Managing Consultants and CatsA lot of the online recruiting tricks and tips target the day to day of recruiting; finding and placing your rockstar candidate.  But what about the weeks and months after?  If you spend any of your time in the temp recruiting and staffing industry world, you know that your hard work doesn’t stop there.  In fact sometimes, that’s where the real work truly begins.

Managing consultants once they’re put to work is just as challenging (if not more so) than finding and placing them in the first place.  In a perfect world (wonderful recruiters that we are) we hook our fantastic, grateful candidate up with an awesome new position. The candidate is happy, the manager is thrilled and everyone lives happily ever after.  But sometimes in the temp staffing world, we place the candidate who can get the job done and done right…whether or not that candidate is swooning with gratitude.  So how do you manage a prickly candidate who is difficult to work with?  Here are some tips that might help:

  • Manage Expectations:  While we sometimes have to place ‘difficult’ candidates to get our clients’ projects and deadlines on track, we should always be up front with the Hiring Manager.  While you don’t have to tell your client that the candidate is the worst, most antagonistic person you’ve ever worked with, you do need to tell them that he is not there for his personality.  When you’re selling a problem candidate to a client, be honest.  Let them know that this is the person that’s going to save their project, their deadline or their budget, but he’s going to lose most popularity contests right out of the gate.  As long as the client understands the circumstances, you should be fine.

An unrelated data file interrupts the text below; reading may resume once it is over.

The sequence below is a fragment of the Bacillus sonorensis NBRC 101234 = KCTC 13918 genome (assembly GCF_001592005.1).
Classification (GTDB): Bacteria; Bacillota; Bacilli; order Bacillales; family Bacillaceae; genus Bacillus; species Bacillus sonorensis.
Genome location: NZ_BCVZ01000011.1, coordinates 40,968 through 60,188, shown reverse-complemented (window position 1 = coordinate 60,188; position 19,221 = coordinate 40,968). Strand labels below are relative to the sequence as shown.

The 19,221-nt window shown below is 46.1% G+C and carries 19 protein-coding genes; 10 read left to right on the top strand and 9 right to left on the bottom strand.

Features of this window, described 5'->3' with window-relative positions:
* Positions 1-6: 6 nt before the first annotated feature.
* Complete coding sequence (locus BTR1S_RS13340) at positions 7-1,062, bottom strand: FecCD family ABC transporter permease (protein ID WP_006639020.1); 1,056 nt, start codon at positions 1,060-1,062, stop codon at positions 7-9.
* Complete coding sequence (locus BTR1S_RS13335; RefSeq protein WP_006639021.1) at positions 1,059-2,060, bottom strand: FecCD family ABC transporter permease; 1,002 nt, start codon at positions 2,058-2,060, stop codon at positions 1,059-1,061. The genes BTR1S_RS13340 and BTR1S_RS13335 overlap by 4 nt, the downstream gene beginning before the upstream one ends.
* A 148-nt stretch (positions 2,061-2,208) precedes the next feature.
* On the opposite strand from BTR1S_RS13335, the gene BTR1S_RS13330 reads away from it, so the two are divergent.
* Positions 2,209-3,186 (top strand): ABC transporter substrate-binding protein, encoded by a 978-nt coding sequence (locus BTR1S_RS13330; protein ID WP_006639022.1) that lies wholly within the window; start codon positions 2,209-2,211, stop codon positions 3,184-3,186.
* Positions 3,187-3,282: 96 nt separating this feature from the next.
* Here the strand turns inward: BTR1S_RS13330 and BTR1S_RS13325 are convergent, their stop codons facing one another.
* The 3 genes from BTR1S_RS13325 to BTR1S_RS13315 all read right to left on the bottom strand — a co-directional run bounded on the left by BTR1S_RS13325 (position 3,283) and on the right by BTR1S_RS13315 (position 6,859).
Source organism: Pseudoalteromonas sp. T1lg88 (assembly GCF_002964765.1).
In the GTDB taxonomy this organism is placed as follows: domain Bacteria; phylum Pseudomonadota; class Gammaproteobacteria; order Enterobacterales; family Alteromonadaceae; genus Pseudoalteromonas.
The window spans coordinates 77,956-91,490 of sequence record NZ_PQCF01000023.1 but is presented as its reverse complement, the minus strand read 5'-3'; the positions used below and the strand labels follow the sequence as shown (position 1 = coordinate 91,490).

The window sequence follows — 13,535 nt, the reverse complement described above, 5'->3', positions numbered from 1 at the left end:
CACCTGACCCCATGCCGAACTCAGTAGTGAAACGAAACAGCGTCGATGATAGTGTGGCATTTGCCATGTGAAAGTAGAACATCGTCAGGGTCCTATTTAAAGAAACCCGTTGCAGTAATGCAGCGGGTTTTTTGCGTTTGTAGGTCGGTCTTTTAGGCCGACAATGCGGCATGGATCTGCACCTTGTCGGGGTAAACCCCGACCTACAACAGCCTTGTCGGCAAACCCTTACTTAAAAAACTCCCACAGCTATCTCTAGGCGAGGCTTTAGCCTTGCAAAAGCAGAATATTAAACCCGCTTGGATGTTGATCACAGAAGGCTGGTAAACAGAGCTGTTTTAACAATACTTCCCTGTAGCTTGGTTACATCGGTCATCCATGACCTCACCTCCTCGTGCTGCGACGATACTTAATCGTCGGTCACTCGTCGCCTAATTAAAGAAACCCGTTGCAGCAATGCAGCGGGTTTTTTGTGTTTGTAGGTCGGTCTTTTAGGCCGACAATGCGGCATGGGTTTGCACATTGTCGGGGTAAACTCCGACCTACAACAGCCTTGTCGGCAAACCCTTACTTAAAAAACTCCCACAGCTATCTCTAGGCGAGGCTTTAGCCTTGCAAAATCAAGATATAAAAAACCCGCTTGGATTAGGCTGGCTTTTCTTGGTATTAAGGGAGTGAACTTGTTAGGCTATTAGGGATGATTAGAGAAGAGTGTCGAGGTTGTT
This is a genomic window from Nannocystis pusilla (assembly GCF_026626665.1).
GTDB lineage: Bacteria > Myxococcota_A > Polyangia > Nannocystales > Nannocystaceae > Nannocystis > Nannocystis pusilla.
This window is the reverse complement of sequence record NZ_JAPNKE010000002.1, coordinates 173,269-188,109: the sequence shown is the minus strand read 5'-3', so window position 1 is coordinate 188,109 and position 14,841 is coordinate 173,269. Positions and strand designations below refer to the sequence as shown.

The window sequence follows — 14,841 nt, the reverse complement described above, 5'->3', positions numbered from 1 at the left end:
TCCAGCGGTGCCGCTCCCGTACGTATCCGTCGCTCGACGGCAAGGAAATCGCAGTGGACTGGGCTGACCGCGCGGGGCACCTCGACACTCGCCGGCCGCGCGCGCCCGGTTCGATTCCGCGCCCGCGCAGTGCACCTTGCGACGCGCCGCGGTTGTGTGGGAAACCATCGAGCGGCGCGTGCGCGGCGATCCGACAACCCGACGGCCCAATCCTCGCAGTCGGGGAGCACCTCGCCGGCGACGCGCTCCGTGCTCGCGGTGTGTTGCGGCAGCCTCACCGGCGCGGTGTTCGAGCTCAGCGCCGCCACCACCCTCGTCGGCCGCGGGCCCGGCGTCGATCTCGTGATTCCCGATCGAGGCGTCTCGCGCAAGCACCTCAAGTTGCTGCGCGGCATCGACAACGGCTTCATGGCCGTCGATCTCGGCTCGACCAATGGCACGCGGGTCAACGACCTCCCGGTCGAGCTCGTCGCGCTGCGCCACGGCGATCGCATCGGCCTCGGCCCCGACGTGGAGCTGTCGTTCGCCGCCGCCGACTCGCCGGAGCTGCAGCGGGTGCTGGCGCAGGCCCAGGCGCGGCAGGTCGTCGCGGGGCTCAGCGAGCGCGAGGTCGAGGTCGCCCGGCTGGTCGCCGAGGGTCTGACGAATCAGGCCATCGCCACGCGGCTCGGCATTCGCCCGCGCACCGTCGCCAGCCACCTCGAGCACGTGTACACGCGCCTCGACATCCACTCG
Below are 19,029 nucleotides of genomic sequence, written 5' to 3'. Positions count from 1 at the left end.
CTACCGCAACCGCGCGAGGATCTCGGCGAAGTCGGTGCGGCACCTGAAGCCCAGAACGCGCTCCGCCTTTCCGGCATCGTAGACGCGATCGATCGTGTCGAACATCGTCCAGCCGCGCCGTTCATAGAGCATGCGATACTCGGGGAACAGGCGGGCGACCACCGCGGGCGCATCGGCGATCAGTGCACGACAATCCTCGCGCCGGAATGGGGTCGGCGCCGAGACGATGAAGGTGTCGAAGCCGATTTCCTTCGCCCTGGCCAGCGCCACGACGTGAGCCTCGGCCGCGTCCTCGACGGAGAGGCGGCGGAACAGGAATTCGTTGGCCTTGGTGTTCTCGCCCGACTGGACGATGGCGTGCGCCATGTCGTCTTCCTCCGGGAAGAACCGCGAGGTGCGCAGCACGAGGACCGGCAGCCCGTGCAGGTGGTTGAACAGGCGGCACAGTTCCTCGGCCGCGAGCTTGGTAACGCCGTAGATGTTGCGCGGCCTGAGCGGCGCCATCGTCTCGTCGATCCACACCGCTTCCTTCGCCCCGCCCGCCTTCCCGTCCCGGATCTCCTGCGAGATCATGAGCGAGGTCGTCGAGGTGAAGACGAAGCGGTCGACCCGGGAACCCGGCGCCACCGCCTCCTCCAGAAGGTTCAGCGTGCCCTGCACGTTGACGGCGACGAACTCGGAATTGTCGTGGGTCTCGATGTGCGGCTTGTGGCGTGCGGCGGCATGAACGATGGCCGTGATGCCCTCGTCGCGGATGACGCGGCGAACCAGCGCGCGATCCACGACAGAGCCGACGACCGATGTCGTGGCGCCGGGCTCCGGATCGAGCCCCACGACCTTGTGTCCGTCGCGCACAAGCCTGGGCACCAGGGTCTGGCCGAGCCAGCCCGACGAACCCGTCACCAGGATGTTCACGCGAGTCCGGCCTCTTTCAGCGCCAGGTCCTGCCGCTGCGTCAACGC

• Communication: Keeping the lines of communication open on both sides is key.  Most bad situations can be fixed easily and quickly if you catch them early enough.  Even though you already spoke to your client about the ‘difficult’ candidate, you still need to check in with the Manager often to make sure tensions aren’t building under your nose.  The same goes for your consultant…I mean, they’re the difficult ones, right?  They need even more attention than your client.  So do make sure that you set some time aside each week to check in with your consultant.  If possible, some of those touch point visits should be in person, but checking in via email or phone regularly can help you pinpoint brewing problems before they’ve come to the surface in a painfully public way.
  • Delegate: If you’re lucky enough to be in a position where someone else handles your payroll, your back office or Administrative issues, leverage that! Recruiters by nature are busy folks, but we’re also pretty possessive of our candidates and clients.  If a candidate comes to us with a problem, we sometimes like to jump in and deal with it ourselves.  If you can avoid this, avoid it!  Managing a consultant is one thing, but always keep in mind, your time is valuable and you need to spend it moving forward. If you find yourself getting mired in daily complaints from your consultant, try as best you can to point them to the right person (not you).

By the time you have built up a large book of consulting and staffing business, it’s almost like you are running your own company. You can expect personnel issues, politics, client problems, uncompleted work, etc… The headaches are endless, but if you manage consultants effectively, temp or consulting business can scale incredibly well.

Mush!

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